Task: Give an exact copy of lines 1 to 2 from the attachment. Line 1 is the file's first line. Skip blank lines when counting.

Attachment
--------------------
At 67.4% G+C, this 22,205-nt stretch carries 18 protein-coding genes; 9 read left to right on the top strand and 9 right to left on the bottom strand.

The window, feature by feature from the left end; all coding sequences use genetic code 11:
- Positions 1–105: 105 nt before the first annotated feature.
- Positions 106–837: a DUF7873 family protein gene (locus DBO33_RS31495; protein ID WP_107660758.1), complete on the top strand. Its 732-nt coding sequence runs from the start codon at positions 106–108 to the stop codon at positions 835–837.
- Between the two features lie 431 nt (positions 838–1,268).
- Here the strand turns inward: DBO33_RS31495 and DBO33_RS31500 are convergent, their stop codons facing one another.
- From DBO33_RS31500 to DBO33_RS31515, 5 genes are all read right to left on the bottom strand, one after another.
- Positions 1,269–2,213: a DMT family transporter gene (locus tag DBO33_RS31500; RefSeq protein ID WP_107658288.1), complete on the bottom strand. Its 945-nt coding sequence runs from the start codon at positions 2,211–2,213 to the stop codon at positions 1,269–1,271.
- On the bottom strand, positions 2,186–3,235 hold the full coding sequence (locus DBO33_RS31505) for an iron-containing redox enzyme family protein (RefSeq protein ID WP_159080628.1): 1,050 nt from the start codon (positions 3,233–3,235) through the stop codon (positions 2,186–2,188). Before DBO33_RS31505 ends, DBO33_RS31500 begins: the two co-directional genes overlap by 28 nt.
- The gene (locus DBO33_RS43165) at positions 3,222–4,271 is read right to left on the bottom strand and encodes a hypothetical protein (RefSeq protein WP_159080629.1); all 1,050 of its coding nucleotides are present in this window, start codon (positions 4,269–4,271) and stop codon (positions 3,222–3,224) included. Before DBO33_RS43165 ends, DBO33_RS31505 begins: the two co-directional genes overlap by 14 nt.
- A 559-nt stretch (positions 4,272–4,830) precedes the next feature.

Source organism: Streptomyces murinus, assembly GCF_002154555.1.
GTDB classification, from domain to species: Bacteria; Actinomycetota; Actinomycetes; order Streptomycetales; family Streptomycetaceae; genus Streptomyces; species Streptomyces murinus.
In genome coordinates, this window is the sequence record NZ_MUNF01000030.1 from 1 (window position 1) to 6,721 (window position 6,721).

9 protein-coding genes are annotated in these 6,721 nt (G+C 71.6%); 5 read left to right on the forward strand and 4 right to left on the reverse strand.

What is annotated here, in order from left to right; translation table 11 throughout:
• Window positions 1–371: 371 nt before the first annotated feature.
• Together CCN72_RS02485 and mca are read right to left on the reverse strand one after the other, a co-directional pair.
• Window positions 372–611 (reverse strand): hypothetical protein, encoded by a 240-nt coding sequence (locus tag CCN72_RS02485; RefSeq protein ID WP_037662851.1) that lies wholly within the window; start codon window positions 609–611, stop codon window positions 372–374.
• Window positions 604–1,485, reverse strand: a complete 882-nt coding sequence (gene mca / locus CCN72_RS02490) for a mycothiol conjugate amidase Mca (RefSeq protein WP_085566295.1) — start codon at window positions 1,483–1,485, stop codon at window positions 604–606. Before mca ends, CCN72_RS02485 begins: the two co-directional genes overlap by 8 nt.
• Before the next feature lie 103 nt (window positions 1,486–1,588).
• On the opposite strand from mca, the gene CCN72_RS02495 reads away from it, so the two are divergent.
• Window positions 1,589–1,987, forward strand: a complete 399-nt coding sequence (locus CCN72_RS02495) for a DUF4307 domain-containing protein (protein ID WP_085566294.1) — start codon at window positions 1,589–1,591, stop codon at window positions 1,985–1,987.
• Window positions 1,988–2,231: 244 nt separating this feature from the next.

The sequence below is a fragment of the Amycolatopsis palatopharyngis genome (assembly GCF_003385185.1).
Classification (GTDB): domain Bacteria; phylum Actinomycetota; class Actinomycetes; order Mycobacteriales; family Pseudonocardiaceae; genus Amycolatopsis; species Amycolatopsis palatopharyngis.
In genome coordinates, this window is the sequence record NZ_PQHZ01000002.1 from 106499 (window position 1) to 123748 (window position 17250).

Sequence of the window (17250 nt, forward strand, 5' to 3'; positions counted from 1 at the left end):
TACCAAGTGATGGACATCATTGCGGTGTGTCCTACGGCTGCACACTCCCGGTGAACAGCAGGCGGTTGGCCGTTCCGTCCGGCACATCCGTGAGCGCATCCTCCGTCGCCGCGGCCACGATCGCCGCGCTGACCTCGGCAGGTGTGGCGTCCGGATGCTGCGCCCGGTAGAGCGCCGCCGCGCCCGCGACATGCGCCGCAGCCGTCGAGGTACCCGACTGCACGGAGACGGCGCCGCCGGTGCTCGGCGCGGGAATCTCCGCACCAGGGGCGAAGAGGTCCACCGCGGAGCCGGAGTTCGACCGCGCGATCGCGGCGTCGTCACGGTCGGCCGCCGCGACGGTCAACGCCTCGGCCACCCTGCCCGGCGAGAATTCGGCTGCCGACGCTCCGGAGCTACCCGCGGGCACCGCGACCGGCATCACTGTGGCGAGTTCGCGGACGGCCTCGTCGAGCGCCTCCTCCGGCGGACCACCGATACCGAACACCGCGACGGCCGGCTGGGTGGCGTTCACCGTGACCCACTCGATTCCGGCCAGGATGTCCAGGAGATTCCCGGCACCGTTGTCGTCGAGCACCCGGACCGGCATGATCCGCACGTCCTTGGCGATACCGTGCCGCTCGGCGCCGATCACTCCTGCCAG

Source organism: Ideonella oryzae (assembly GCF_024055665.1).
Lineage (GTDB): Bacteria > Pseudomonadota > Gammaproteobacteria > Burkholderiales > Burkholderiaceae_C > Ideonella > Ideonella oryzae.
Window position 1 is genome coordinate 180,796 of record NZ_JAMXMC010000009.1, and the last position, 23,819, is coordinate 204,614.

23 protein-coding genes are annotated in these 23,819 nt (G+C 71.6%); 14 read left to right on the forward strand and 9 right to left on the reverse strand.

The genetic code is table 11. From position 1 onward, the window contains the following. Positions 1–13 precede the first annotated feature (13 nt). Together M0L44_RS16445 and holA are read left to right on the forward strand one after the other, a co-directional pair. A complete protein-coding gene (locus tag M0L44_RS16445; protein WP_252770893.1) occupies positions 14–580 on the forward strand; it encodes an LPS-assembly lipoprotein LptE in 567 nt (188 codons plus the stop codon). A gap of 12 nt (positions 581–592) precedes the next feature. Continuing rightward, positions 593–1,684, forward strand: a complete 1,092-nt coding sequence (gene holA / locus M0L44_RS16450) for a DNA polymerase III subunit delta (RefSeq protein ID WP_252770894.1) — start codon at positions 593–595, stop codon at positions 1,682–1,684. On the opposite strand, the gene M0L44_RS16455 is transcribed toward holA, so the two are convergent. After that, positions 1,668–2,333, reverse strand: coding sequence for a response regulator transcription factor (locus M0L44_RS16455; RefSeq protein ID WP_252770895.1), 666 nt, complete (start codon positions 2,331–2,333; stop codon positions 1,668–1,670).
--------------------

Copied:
At 67.4% G+C, this 22,205-nt stretch carries 18 protein-coding genes; 9 read left to right on the top strand and 9 right to left on the bottom strand.

The window, feature by feature from the left end; all coding sequences use genetic code 11: